Chevrolet Corvair Corsa (1965)

The 1965 Chevrolet Corvair Corsa was a very unusual car by American standard. It was powered by an air-cooled flat-6 engine mounted at the tail, very much like a Porsche 911. Its engine had aluminum heads and block. It was the first American production car using monocoque chassis instead of body-on-frame construction. It had all independent suspensions by double wishbone up front and a 3-link setup at the rear. Everything sounds like a European car, isn't it ? It even looked like an European car, with the subtle and elegant design so lacking in contemporary American cars.

The history of Corvair began in 1960. GM originally wanted to build a compact car as an answer to Volkswagen Beetle. It copied the Volkswagen's formula by using rear-engined layout and an air-cooled horizontally opposed engine. However, instead of four cylinders and 1200 cc, it had 6 cylinders and 2300 cc to serve the American customers better. It was also much longer and wider than the Volkswagen to provide more interior space.

Unfortunately, although the Corvair did outsold Beetle in the United States, it was never as popular as GM hoped for. The reason is obvious: its unconventional mechanical construction resulted in little component sharing with other GM cars, hence high cost compared with conventional rivals. In addition to an unattractive design, the bread-and-butter Corvair sedan would be forgotten by the world soon.

Not so the top-of-the-line coupe and spyder version called "Monza", or "Corsa" from 1965. They were loved by keen drivers for agile handling. The 60 percent rear-biased weight distribution contributed to a light steering and neutral feeling, a sharp contrast to its nose-heavy American rivals. The rearward weight bias also means it didn't need any disc brakes to achieve superior braking performance.

However, the early Corvair Monza had some weaknesses to prevent it from being considered as a classic car. Firstly, it didn't look beautiful enough. Secondly, its engine lacked punch. Although displacement grew to 2.4 liters and eventually 2.7 liters in the following years, it produced no more than 110 gross horsepower. Thirdly, its combination of swing axle rear suspension and rearward weight bias could result in severe oversteer under body roll and limited its driver appeal.

Chevrolet sorted out these problems in 1965 by introducing a completely revamped body (as pictured), a new 3-link rear suspension adapted from Corvette Sting Ray and a 140 hp version engine in the new flagship model Corsa. The new Corvair Corsa finally got the looks and handling it deserved, although performance could be described as decent rather than remarkable – 0-60 mph took around 10 seconds. You can see it as a poor man's 911.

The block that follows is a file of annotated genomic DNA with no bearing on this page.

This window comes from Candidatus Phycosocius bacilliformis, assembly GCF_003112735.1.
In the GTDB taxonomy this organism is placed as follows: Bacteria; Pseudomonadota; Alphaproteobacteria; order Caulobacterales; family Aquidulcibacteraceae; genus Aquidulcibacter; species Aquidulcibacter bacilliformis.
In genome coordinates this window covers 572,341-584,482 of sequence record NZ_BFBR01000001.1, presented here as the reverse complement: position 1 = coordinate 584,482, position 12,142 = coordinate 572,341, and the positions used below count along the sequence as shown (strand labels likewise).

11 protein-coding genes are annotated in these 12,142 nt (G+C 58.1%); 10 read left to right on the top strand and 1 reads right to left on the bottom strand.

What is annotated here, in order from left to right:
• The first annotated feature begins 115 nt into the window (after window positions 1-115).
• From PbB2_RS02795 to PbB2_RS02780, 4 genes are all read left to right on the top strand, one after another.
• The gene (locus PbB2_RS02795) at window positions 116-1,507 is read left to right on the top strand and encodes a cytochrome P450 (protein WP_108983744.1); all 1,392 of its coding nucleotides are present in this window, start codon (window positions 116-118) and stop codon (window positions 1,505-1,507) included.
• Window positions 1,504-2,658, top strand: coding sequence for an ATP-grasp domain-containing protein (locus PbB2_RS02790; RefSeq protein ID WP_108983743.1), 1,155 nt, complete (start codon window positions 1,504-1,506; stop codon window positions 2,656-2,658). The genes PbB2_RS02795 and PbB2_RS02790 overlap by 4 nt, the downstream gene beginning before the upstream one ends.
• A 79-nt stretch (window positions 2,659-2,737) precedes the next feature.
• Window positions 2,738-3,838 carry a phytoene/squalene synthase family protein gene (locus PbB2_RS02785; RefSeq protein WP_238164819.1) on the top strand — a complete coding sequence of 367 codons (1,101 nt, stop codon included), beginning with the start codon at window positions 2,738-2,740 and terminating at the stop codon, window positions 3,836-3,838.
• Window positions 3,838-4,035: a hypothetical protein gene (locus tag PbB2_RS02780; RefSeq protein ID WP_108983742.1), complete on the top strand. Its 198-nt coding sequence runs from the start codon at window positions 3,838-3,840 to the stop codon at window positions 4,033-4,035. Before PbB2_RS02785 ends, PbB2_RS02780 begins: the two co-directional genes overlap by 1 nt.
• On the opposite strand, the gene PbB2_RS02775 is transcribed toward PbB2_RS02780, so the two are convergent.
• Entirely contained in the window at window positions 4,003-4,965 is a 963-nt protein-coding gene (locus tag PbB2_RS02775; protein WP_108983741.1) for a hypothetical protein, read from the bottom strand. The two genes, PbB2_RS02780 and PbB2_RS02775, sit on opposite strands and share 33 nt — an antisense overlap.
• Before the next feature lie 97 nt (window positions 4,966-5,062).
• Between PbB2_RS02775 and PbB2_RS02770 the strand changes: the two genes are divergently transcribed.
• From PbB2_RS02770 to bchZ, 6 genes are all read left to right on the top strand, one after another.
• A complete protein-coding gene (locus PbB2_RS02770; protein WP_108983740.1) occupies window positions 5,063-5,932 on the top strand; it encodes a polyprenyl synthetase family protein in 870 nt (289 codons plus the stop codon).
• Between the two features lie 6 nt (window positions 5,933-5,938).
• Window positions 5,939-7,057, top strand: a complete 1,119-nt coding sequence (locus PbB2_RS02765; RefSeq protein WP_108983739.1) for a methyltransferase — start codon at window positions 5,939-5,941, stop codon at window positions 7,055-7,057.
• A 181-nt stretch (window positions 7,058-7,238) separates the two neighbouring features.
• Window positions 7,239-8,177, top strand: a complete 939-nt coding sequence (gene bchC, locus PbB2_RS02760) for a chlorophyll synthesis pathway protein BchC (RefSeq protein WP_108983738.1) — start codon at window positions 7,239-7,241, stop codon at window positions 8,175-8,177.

The Corvair is also remembered for being the world's first production car (together with Oldsmobile F-85 Jetfire) to feature turbocharging. As early as 1962, Chevrolet fitted a turbocharger to the 2.4-liter flat-six and produced 150 horsepower. By 1965, the 2.7-liter turbocharged Corsa added another 30 horsepower. Nevertheless, GM's turbocharging technology was prematured. At a time without any wastegates, boost control, recirculating valves or low inertia turbines, the engine had severe turbo lag and displayed stronger output only at high speed. This mean 0-60 mph was actually no quicker than the normally aspirated Corsa. For this reason, the turbocharged Corvair was considered to be a failed experiment.

Overall, GM produced 1.8 million units of Corvair in various body style, including 235,000 units of 2-door Monza and Corsa from 1965. Sales dropped significantly since 1966 because of the book "Unsafe at Any Speed" written by a young lawyer called Ralph Nader. In that book, Nader attacked the Big 3 for producing unsafe cars. It took the early Chevrolet Corvair as an example, describing how its rear-engined layout and swing axle suspension led to unpredictable oversteer hence accidents. Although Corvair had already switched to new suspension by the time the book published, the negative publicity damaged its reputation.

However, what killed the Corvair was not Ralph Nader but pony cars. The huge success of Ford Mustang forced GM to develop its own pony car, Chevrolet Camaro. It overlapped with Corvair but provided more performance and features. GM stopped promoting Corvair in the last years and let it died quietly in 1969. A sad end to probably the most unusual American production car in history.


Corvair Corsa (1965)
Corvair Corsa Turbo (1965)
Year of production
All Corvair: 1960-69
All Corvair: 1960-69
No. produced
All Corvair: 1.8 million units
1965-69 Monza / Corsa: 235,000 units
All Corvair: 1.8 million units
1965-69 Monza / Corsa: 235,000 units
Layout, Gearbox
Rear-engined, Rwd, 4M
Rear-engined, Rwd, 4M
F6, ohv, 2v/cyl
F6, ohv, 2v/cyl, turbo.
2681 cc
2681 cc
140 hp (gross)
180 hp (gross)
160 lbft (gross)
232 lbft (gross)
1134 kg
1150 kg
Top speed
105 mph
115 mph
0-60 mph
10 sec
10 sec

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